Each time I rise from this chair I'm sitting on, there's a sound like velcro and a certain effort is required. Plus I believe the butt-end of my shorts bear a certain gleam. Not that I'm crowing about this, though my wife has been rolling around on the floor.
Here's what happened.
A friend walked in this afternoon with a bubble-wrapped gift for my son. A folding chair, his size. When he, in his excitement, began pulling off the bubble-wrap to look at it, he found the wrap sticking to the chair. I helped him separate them, and we found that the varnish applied to the chair had not dried yet. So we have this handsome chair embellished with little round impressions from hundreds of plastic bubbles.
It felt sticky to the touch, so we dissuaded my son from sitting in it. We told him he probably didn't want to walk around with a chair plastered to his behind. He smiled in mysterious delight, as he tends to do.
Several hours later, it's dinner time. My son has left the chair at the dining table and gone to bed. I get my food and sit in it. (The chair, not the food). (OK, my wife gets me my food). My wife tells me I look ludicrous because my head is at table level and I'm shovelling the aloo-matar directly into my maw. But I pay no attention, I carry on shovelling.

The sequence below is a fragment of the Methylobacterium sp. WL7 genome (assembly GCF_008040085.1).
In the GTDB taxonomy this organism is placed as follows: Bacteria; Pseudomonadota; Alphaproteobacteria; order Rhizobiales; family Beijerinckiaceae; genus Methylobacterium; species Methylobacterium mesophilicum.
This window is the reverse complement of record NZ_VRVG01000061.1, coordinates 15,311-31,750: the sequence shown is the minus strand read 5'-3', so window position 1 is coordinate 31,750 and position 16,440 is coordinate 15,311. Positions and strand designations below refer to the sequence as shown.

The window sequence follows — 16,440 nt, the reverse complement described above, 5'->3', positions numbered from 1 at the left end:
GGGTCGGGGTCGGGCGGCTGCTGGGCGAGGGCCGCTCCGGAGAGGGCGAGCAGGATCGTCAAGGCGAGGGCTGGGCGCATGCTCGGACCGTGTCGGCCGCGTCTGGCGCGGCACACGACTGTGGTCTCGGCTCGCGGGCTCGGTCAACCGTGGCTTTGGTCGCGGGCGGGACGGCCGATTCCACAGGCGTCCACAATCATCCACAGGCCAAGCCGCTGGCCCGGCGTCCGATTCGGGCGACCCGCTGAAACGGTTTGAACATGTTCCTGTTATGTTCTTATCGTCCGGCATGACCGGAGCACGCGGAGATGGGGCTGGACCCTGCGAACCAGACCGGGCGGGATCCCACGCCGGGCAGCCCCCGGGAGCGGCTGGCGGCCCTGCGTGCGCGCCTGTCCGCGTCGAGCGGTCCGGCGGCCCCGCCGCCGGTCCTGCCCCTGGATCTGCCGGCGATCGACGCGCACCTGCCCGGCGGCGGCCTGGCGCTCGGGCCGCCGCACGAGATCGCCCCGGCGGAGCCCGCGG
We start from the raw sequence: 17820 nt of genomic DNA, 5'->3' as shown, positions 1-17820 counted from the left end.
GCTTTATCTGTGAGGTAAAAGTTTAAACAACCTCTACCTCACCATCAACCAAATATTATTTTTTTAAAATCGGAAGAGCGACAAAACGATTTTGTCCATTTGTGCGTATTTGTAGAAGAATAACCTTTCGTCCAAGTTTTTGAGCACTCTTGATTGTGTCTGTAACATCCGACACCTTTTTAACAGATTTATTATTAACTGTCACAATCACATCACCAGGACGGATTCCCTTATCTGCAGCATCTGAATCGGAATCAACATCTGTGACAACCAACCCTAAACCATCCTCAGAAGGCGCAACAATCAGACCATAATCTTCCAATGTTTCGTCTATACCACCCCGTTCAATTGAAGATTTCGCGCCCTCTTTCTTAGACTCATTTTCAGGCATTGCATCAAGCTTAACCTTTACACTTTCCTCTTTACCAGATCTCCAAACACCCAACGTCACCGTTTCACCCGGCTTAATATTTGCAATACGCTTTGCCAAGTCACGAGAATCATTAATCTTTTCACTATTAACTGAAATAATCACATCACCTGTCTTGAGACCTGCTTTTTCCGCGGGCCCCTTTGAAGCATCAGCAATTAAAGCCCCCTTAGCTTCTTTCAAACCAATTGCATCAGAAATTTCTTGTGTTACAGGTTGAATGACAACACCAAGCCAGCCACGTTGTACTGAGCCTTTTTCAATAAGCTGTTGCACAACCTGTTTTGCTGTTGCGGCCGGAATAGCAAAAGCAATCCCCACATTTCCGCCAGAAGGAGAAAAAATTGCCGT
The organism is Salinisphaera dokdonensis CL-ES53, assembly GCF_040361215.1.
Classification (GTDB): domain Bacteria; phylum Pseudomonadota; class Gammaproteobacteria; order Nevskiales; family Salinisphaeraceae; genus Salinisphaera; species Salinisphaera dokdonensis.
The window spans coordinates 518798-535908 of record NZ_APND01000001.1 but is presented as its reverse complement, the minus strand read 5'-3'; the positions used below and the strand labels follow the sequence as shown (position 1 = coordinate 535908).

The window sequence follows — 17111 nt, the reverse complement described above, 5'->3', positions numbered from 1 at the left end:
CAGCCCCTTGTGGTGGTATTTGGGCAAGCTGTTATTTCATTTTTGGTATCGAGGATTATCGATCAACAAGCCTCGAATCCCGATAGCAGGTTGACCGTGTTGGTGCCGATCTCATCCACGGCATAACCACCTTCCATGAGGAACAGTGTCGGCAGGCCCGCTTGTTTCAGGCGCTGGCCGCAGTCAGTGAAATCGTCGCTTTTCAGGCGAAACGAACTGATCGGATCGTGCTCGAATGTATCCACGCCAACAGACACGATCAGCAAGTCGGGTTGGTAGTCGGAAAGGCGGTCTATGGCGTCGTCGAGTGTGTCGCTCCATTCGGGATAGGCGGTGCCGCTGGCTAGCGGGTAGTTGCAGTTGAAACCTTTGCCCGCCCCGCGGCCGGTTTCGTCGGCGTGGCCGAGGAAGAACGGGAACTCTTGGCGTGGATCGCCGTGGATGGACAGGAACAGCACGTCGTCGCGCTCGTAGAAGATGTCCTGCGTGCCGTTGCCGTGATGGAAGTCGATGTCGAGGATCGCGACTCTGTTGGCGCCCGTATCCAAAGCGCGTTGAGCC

When I'm done, my goal is to rise, as I usually do after eating. Only, my shorts are stuck to the chair and thus, so am I. Naturally, I squawk for help from my wife. Seeing me, she begins to laugh. I do manage to rise. The chair is plastered to my butt, and its weight threatens to pull my shorts off. Not something I'm anxious to have happen.
So with one hand holding my shorts up, I yank at the back of my shorts with the other. My wife does too. Velcro sounds like you wouldn't believe, but so much of the fabric is stuck, and so hard, that this is tough work, takes long, and I'm beginning to worry that the shorts will tear. My wife, she is laughing so hard I'm afraid she'll wake the neighbours.
She suggests, I'll stand here holding the chair, you walk forward and away from me and the chair. Good idea. Only, when I begin walking, she gets pulled along too. She suggests, I'll walk backward while you walk forward. (To do this, of course, she will first have to pick herself off the floor where she lies, laughing). Good idea. Only, when she begins walking backward, I get pulled that way. She's rather strong, my wife, even when she laughs.
I am eventually separated from the infernal chair. But it has lost its varnish to my shorts, which means my behind now gleams like the full moon. And the damn varnish is still not dry, so whenever I sit elsewhere, like on this chair, I'm stuck again. And my wife, she rolls on the floor still.
Unknown to her, I've varnished the floor. Wait till she tries to rise.